Saturday, March 17, 2007

Case In Point By Joe Koester, Councilman Ward 9

Men of integrity, by their very existence, rekindle the belief that as a people we can live above the level of moral squalor. We need that belief; a cynical community is a corrupt community.

John W. Gardner

Many years ago, in a community far, far away, Saint Charles was a small town. Sheriff Plackemeyer was retiring after, I believe, it was 25 years as sheriff. I’m not sure of all of the candidates who decided to run for the position; however, I know two of them for sure. On the Republican ticket, there was a man named Frank Dapron who lived out on Highway K in O’Fallon just south of the Service Road. One on the Democratic ticket was Bob Koester, my dad, who had been a St. Charles City police officer, the interim Police Chief, and a lieutenant, I believe, at the Sheriff’s Office.

Frank was renowned back in the 1970s among children because he was the county’s K-9 officer. His German shepherd would perform all sorts of commands and Frank would take him to schools or anywhere kids were to be found. The dog’s name, by the way, was Ho-Prince. I was the youngest in the family and only six when dad died, but I remember trips to Frank’s house in O’Fallon. He had a swimming pool, which was pretty rare for our county back then, and he would play the fiddle if you asked him too. Since both Frank and dad had a primary race, Frank would campaign and ask for people’s vote, as politicians do. The unusual part to his campaign wasn’t soliciting votes, but it was what Frank would say when he met people around the county, which was, “I would appreciate your vote, but if you don’t vote for me, I would sure appreciate it if you’d vote for Bob Koester.”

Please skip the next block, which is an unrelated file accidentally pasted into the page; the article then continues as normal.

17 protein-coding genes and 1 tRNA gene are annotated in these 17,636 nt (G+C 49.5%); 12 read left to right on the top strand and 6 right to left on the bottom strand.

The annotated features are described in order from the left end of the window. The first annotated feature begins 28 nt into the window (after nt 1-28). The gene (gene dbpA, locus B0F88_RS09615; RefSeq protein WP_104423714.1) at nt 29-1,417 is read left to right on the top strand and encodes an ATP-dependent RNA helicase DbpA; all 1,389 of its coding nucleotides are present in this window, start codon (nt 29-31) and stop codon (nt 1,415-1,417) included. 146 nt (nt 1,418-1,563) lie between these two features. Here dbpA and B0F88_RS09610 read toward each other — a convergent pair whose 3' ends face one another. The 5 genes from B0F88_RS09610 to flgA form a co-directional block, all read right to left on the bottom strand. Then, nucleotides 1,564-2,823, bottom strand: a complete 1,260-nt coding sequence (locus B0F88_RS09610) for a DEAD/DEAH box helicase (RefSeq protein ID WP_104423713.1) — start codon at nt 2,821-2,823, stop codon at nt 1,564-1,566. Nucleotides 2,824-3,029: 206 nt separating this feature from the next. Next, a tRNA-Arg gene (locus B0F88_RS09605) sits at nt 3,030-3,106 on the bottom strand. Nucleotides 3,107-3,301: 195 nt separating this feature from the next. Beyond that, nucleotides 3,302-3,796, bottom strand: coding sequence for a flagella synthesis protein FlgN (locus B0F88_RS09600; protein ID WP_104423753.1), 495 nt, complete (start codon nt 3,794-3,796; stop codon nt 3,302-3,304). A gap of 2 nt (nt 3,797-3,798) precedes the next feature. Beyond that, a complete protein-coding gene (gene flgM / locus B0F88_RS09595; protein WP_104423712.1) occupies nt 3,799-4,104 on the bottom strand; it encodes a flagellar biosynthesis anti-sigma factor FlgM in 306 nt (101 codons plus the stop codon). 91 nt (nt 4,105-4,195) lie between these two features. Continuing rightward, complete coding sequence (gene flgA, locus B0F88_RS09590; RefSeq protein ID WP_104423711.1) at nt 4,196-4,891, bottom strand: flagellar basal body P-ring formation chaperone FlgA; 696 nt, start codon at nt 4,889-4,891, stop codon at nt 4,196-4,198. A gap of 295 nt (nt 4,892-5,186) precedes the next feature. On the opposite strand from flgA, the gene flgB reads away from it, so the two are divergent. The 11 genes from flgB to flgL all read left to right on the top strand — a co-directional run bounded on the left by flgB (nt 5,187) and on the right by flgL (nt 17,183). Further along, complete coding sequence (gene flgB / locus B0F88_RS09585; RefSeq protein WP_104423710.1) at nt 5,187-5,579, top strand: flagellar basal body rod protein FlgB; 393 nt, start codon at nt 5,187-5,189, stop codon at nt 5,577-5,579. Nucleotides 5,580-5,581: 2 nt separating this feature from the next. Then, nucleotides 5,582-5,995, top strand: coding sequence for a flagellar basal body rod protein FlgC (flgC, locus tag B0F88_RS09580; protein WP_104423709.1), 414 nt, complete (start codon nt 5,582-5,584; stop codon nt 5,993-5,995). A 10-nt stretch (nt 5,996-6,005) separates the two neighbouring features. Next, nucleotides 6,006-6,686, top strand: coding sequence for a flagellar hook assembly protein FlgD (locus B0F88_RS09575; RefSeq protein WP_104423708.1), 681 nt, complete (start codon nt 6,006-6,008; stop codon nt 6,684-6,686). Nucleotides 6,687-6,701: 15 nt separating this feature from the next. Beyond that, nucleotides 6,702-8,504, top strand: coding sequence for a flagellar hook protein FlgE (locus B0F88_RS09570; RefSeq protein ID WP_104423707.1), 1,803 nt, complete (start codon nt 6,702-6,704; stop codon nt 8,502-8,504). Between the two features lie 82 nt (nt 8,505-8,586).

Dad took office in 1968 and asked Sheriff Plackemeyer to stay on as an advisor – which he did. Frank Dapron stayed on too and our family remained friends with him until his death. I have always considered my town and my county to be that same place. A place where I remember going to Peruque Harbor down on the Mississippi – a Harbor owned by Earl Wehrle. John’s Boat Harbor was another place we often spent time just right up the road from Earl’s, but it was at Earl’s river pecan grove where I remember running around playing and sneaking drinks of cold beer while adults enjoyed each other’s company and did their politicking. I even have a photograph of dad and mom talking to Senator Eagleton right there among the people in St. Charles County. No $1,000 a plate occasion, instead it was local politics. My oldest brother has a letter from President Nixon sent to dad for outstanding law enforcement; never mind that they were of opposite political parties – Democrat and Republican was not written so large back then. Our county was open to electing from both sides and those sides were friends, they shopped at the same stores, and they knew the same circles of people. Somewhere along the way, our county and town lost its civility. The political scene became pretty monolithic and the GOP in town began to resent the audacity of a Democrat even daring to run for office. The system is broken because it is competition that provides some of the checks and balances within the elected body and competition is being quashed by the powerful and well connected. Those who can outspend their opponents create reality.